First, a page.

Anthony Bourdain: A Lunch to Remember
It’s really a nice feeling when you get noticed for doing something you love. In my case, it’s writing about noodles and food, in general. Two weeks ago, I got a call from the producer of Anthony Bourdain’s show “No Reservations”. If you haven’t caught a glimpse of the show, the show follows the fearless chef/writer as he eats the unique foods of the world. In Indonesia, he ate Penis Noodle Soup. In Vietnam, he ate porcupine. In Europe, he ate the head cheese of a sheep. The list goes on. The producers came across my Noodle Whore site and read the review on a coffee shop in Thaitown that serves up some of the best Thai Boat Noodles in Los Angeles. The quirk factor: a broth made with cow’s blood. After two weeks of correspondence, they asked me to be his sidekick at the Sapp Coffee Shop. Hmm, lemme think about it.
Two weeks later, I found myself leaving work for what would be a very, long lunch break. All the information I had researched on Thai Boat Noodle soup began spinning around my head like a laundry load in a washing machine. I said forget it, I’m just gonna have to play it by ear. I got to Thai Town about 15 minutes early. I stood outside my car and smoked a cigarette and again, started to think about what I would say. I felt like I was doing a last minute run-through on a college final/midterm. I grabbed my backpack which contained my chef coat and 3 books for him to sign. I started to walk down, staring aimlessly down the street. Within a few steps, I started to notice a very familiar figure: a tall, slender, grey-haired man wearing a black leather jacket, puffing away on a cancer stick… Anthony Bourdain. All of a sudden, I wasn’t nervous anymore. I felt calm and relaxed. I walked directly to him and introduced myself and met the producers who were setting up the cameras.
We then walked into the restaurant which had about 5 occupied tables. All of them oblivious to what was going on because they were too busy inhaling their food. We picked a table and I was then mic’d up. *Note: you may not see it on the shows, but everyone is wearing a tiny mic that clips on to the underside of your shirt with the receiver tacked on to your belt like an old Motorola Bravo pager. We then decided on the dishes we would be ordering and took our seats. Mmm, Thai Boat Noodle soup and Pork Noodle soup. Anthony then stood up and said to me, “See you in a few minutes”. He stood up and walked outside of the restaurant to film the shot of him walking into Sapp Coffee Shop. I sat there and took a deep breath and all of a sudden… pure silence. I turned around and gave one last look at everyone in the restaurant. The cameraman stood next to me, anticipating Anthony’s entrance. The patrons, who really didn’t give a f*ck about what was going on, were still inhaling their food. The crew sat in the back table also waiting for the camera to roll. The restaurant staff stood behind their counters holding menus. I then looked at the window of the neighboring store for a reflection and saw Anthony approaching. Here we go.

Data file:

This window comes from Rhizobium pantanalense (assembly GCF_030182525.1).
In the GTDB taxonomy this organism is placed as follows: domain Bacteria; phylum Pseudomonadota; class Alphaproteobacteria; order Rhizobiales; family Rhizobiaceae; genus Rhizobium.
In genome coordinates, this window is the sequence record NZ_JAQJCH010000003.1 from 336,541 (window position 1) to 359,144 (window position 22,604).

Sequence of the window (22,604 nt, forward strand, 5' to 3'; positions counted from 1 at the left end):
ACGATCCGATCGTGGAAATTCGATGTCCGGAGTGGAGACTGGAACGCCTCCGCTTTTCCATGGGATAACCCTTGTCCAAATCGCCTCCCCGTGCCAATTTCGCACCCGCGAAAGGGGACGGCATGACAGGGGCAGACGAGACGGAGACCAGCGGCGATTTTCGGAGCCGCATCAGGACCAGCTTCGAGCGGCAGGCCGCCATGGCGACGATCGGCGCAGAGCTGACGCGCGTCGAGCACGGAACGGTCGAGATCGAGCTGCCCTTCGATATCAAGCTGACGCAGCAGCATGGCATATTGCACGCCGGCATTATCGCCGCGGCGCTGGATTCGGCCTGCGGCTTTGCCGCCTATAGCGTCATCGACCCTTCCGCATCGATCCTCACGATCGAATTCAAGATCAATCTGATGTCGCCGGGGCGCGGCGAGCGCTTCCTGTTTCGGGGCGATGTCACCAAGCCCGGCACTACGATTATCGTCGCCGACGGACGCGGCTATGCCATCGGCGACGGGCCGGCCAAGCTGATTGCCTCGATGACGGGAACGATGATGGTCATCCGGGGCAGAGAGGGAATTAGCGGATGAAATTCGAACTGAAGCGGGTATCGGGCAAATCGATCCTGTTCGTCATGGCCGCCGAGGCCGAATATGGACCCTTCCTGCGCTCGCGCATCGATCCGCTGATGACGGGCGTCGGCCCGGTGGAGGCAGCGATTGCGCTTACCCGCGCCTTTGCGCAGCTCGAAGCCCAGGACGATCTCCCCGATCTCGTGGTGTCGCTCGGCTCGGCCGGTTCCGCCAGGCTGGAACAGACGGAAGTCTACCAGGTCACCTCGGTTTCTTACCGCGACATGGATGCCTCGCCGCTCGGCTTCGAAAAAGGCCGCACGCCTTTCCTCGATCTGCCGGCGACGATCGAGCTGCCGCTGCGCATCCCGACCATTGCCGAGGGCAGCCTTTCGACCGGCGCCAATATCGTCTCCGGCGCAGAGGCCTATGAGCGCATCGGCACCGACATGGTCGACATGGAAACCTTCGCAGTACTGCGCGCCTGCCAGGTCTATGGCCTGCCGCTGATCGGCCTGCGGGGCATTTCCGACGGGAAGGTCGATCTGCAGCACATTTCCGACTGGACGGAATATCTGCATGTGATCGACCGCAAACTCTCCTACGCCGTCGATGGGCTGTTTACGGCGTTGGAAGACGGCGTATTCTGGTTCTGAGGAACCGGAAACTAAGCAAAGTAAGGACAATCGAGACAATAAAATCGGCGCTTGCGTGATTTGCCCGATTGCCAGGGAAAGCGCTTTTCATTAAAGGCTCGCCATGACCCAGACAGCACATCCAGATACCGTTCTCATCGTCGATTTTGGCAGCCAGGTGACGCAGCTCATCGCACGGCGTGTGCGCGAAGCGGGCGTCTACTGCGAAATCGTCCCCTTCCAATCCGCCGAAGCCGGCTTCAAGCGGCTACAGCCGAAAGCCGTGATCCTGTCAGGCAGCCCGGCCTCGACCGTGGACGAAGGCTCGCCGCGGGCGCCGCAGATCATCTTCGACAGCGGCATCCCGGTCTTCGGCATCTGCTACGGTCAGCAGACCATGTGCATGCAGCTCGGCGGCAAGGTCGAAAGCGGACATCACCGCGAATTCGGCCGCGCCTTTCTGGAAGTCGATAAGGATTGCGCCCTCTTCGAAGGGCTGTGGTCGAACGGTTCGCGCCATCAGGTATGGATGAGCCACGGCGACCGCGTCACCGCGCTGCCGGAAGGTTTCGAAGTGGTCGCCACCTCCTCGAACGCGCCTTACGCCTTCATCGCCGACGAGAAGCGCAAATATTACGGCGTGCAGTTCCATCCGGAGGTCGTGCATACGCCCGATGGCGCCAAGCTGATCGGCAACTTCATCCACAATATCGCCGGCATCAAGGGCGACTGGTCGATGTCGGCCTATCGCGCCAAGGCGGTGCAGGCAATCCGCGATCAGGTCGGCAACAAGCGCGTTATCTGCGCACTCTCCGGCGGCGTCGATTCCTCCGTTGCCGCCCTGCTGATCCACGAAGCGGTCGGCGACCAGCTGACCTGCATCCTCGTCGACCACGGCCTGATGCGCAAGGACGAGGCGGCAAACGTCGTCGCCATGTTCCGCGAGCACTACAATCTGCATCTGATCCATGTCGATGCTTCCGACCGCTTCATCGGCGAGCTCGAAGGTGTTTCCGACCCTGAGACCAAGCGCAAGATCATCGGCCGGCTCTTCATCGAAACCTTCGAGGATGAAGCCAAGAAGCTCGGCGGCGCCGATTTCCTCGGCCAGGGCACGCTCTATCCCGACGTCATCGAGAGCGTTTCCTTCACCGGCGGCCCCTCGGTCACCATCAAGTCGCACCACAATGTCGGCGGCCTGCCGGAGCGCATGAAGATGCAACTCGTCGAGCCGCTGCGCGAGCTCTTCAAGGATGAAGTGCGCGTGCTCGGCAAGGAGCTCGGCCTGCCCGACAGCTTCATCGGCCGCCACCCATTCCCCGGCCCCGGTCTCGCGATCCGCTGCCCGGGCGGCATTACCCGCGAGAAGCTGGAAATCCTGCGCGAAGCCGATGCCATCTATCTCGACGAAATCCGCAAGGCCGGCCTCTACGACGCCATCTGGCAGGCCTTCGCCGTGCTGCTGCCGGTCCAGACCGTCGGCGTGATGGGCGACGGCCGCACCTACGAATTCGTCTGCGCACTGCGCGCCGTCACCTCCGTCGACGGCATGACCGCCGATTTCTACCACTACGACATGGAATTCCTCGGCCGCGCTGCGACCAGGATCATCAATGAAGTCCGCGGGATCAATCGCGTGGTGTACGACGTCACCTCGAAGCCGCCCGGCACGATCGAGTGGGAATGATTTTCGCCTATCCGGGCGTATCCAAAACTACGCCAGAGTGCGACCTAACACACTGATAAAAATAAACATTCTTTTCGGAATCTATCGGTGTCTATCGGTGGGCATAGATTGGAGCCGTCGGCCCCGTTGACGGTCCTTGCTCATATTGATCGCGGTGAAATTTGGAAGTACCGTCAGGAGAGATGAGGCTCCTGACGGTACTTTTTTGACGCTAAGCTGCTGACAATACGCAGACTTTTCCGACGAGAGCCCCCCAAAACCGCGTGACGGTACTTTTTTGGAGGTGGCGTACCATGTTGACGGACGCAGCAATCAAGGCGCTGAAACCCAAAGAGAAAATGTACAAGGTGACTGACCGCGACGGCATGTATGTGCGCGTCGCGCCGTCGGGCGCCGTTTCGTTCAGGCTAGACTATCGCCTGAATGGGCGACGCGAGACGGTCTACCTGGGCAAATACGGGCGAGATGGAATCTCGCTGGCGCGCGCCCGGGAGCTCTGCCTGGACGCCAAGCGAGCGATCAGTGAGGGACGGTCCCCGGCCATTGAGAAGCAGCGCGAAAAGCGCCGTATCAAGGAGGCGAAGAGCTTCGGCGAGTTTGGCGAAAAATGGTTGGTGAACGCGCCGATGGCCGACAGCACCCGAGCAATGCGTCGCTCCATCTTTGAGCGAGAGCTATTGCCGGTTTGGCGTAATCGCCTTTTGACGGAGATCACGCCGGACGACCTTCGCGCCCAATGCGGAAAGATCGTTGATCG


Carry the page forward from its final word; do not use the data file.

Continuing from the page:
AB: “Hello Dylan, how’s it going?”
Me: “Hey Anthony, how’s it going?”
The waitress then came up to us and handed us menus. We ended up ordering the Thai Boat Noodle soup and the pork version of it, which includes pork blood. From there, a 20-minute conversation began. What are we eating? What’s the story behind this dish? What’s in it? What’s up with the strip malls? What’s up the ‘C’ rating? What do you do for a living? What kind of noodles do you like? Blah, blah, blah. I could tell Anthony liked the noodles. Not only was he building up a sweat, he actually finished a bowl of noodles before I did. People that know me, know that I inhale, rathen than eat. It was so weird eating next to him. Each few bites, he let out a moan of satisfaction in the food. This guy really eats anything and everything. When the camera wasn’t rolling, I took every opportunity to ask him questions. I told him that my friends and I had tried to do the same things he did in Osaka, Japan. I asked him about the importance of blood in French cooking. I asked him about his experience in China. Just a few of the many questions I fired at him.
Me: “How do you like the food?”
AB: “This is good stuff. Americans really underestimate the power of blood as a thickening/flavoring agent.”
As soon as he was done with the Thai Boat Noodle soup, the cameras stopped rolling. Before he could leave, I pulled out my chef coat and books and kindly asked for his autograph. I asked him to draw his trademark chef/skull logo which is displayed in his book, The Les Halles Cookbook and in tattoo form. You can see it in one of the Miami Ink episodes. I held the chef coat and folded it neatly back into backpack. And before I knew it, Anthony stood up, shook my hand, took a photo and quietly put his black blazer back on and was out the door back to his hotel. Wow, very cool.
Anthony Bourdain is someone I highly respect. After reading his Kitchen Confidential novel, I knew I wanted to try my hand as a cook/caterer. He’s funny, drinks, smokes and is probably more open-minded than anyone out there when it comes to food. He’s the anti-Food Network celebrity and is a true badass. Most of all, I admire the fact that he knows how to enjoy life, and will never stop pursuing it until the day he dies.
Thank you Anthony Bourdain for your time, this means a lot to me. Thanks to everyone for reading.
“No Reservations” Season 3 will air sometime in January and will feature the Sapp Coffee Shop segment including Phillipe’s French Dip and many other LA establishments. Eat here soon before it gets crowded. It’s good!